For Gmail user who use Chrome Beta for Mac or FireFox, I have a bonus. A band of merry coders has put together a browser extension, called WiseStamp, that allows you to use your newly created HTML signature in your Gmail. You can use the extension itself to create your digital signature and then follow the instructions above to use it in I used WiseStamp to tweak the fonts and other styling features of the HTML signature I used in Enjoy.

References (links)

Khürt Williams

Khürt Williams is Principal for Monkey Hill, LLC, a Skillman, New Jersey based information security governance, risk and compliance consultancy. He's also an avid landscape photographer, and *nix geek.

7 thoughts on “How to create an HTML signature for Mail

  • January 18, 2010 at 8:32 pm

    Great article Khurt! After you emailed me that my old e-mail certificate had expired, I downloaded the free Comodo certificate. Two quick items to point out to those using Comodo:

    1. Make sure the email address you submit for your certificate is identical to the one you are using (e.g. check capitalized letters!)
    2. The Comodo download will ask you where to install the certificate into your Keychain. Select Login Keychain. Once installed, open Mail and try penning a new message. If your Mac email account does not shown a check mark box in the Signature section, quit the Mail application. Then go to the “My Certificates” category in the login KeyChain. Click the certificate that you just received (it will expire a year from the download). Right click “key from” Click “Get Info.” Click the “Access Control” box at the top of the resulting window. Make sure that Mail is listed in the box at the bottom of the window (the browser you used to contact Comodo will be listed). If Mail is not listed, click the plus button at the bottom of the dialogue box and navigate to Mail in Applications and add it. Save your changes.

  • January 22, 2010 at 7:21 pm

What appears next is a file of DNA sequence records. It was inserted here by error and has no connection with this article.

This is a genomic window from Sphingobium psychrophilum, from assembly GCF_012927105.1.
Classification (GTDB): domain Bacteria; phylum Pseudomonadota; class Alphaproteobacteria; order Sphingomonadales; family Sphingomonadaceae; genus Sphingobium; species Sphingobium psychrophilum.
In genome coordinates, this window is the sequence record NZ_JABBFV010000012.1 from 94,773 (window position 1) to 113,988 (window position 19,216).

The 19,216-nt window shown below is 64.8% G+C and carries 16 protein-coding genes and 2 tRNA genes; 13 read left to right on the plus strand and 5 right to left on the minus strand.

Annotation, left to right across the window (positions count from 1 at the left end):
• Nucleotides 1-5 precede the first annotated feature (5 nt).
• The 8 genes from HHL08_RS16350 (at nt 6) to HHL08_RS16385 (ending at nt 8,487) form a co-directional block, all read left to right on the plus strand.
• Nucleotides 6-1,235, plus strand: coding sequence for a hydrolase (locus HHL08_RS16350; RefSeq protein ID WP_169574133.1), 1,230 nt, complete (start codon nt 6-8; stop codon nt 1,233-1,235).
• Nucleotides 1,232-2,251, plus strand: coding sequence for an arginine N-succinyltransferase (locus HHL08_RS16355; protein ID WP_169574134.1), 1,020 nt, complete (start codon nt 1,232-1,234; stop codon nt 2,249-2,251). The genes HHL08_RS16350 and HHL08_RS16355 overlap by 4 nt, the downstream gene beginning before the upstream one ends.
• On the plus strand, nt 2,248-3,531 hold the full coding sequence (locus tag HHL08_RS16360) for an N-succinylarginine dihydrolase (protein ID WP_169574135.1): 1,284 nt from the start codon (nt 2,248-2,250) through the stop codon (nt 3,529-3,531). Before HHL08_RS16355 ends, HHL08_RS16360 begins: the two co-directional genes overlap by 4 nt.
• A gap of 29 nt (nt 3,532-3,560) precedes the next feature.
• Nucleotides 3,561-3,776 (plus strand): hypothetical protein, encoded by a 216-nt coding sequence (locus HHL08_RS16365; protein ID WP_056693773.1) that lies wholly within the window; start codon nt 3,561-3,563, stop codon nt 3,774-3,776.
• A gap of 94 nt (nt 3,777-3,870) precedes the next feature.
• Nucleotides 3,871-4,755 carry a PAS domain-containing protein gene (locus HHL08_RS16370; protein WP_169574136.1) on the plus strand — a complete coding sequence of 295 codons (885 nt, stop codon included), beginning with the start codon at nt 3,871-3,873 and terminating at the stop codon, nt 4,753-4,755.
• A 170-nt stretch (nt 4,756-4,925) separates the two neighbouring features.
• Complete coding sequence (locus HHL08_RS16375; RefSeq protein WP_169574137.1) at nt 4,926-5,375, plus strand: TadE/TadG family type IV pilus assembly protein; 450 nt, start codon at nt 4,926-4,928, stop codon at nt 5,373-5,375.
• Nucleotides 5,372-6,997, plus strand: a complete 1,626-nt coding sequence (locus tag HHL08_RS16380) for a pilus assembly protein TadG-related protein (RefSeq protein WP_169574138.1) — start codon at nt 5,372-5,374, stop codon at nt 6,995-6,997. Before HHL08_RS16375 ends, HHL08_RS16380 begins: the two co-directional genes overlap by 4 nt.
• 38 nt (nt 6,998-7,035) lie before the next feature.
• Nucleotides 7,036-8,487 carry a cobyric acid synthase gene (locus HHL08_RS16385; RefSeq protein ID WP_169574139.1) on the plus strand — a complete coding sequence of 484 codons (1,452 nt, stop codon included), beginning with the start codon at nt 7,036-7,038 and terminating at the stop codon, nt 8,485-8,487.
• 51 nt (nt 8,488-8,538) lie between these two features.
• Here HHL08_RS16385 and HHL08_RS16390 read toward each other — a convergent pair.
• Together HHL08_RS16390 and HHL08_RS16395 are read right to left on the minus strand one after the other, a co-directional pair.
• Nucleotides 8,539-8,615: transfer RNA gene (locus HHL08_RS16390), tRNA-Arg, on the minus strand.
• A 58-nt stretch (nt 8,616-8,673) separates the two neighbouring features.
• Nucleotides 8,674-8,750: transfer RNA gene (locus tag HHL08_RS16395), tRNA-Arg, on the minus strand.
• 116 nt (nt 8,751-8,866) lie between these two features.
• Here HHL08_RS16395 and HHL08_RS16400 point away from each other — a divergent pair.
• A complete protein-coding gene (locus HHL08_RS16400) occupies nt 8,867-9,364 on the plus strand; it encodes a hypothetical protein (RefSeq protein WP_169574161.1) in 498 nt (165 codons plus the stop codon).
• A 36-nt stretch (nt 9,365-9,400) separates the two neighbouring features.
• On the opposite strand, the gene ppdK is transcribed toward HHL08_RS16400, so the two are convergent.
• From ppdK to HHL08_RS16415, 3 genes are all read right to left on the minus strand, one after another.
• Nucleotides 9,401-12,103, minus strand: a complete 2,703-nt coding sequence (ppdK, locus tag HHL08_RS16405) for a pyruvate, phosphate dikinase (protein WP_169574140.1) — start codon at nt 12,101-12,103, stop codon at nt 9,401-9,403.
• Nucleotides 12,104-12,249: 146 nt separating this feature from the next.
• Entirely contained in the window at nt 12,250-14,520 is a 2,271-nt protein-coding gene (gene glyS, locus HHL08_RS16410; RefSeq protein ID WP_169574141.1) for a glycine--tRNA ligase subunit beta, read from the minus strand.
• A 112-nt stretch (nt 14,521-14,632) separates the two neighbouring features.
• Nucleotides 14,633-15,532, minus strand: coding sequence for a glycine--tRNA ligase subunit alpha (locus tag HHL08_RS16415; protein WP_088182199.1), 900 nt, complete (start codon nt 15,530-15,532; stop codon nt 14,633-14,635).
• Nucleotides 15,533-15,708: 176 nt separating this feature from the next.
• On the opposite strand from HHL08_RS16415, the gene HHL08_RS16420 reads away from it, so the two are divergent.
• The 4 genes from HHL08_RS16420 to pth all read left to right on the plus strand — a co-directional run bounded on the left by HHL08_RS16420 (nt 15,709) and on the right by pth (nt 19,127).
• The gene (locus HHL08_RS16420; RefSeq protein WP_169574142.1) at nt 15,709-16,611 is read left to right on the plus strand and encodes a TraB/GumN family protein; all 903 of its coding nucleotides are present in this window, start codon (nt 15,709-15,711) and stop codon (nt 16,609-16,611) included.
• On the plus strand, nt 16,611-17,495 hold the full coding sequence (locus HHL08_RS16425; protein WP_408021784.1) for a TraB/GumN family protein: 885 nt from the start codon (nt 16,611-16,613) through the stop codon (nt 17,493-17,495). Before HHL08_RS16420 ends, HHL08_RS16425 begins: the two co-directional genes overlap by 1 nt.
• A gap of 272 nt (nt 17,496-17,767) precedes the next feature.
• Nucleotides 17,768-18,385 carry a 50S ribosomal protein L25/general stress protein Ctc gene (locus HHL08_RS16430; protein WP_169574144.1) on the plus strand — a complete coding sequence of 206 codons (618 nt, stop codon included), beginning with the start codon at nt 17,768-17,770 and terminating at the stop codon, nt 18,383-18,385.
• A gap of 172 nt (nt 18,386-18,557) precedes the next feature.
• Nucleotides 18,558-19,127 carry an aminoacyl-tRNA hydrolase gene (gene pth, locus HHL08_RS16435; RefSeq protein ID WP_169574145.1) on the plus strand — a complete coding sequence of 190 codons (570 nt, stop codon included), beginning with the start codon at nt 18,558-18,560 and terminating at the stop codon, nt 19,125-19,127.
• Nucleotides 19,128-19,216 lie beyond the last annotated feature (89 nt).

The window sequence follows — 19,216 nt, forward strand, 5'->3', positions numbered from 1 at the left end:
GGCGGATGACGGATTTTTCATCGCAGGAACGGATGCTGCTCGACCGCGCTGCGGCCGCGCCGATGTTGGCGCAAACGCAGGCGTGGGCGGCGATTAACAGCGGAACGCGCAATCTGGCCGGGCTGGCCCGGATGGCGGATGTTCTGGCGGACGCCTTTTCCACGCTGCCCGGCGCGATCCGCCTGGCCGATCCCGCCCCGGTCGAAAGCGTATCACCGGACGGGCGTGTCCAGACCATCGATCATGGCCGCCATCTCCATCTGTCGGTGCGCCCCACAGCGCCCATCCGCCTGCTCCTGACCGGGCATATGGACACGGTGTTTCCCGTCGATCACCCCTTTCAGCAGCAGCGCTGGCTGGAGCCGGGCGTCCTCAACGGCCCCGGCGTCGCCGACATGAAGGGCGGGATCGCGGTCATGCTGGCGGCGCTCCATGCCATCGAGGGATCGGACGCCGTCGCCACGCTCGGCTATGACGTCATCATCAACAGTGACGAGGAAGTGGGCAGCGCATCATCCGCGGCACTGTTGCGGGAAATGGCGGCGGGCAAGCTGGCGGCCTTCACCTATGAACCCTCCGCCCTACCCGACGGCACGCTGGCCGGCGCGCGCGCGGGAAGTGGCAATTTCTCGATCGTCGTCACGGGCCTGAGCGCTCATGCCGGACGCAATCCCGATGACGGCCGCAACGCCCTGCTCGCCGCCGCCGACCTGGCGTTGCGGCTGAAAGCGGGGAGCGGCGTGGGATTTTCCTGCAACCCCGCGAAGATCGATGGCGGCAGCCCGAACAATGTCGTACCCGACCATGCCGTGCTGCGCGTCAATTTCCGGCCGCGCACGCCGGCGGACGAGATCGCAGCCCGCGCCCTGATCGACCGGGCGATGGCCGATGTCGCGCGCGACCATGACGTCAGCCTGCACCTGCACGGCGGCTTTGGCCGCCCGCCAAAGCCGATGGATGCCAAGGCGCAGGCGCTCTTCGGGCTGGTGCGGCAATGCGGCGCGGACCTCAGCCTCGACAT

Great article Khurt!
    To those who are installing Comodo's free digital certificate within Apple's Mail application:
    1. Make sure you choose your “Login” Keychain when asked where to install the certificate
    2. Got to Keychains and under the “My Certificates” category, access the key from “”
    3. Right click the key and then click “Get Info”
    4. Under “Access Control,” make sure Mail is listed under “Always allow access by these applications”
    5. If it isn't listed, click the plus sign and navigate to Applications to add it
    6. Click “Save Changes”

  • January 4, 2011 at 7:17 pm

    Have you heard of people having a problem seeing the signature in the Mail > Pref > Signatures after creating it or in an E-mail they are composing? There was discussions about an infamous blue question mark (missing image) even knowing that a complete URL was used to access the image(s) from an external server.

    Some say after sending the E-mail, the recipient does see it even if the sender doesn’t.

    Do you know about this problem?

    • January 4, 2011 at 7:24 pm

      Jeff, I have not experiences this problem. Apparently Apple made creating these HTML signatures somewhat of a “dark” art.

      • January 4, 2011 at 11:16 pm

        Some say it’s just a delay and that with a restart or giving it a few tries it begins to appear in the composed E-mail. What was strange for me was that it wouldn’t appear in the signatu pane on the right side – sort of. One minute it would not be there and then after clicking between panes it would.

        This must be the delay other forums were referring to. I know the code is correct since it showed up in Safari when saving it out as a webarchive file.

        I’ll give it another go.

        The were some other suggestions about placing type before and after an image. I assuming they are suggesting HTML text since you can’t combine the archive file and text entered in the signature pane.


        • January 5, 2011 at 12:25 pm

          The easiet way I have found to create the signatures is with the WiseStamp browser extension. It works in Firefox and Google Chrome. WiseStamp has a WYSIWYG signature builders. Once you have the signature looking the way you want, save as HTML as a file and follow the rest of the tutorial re: webarchive files. Let me know how things go.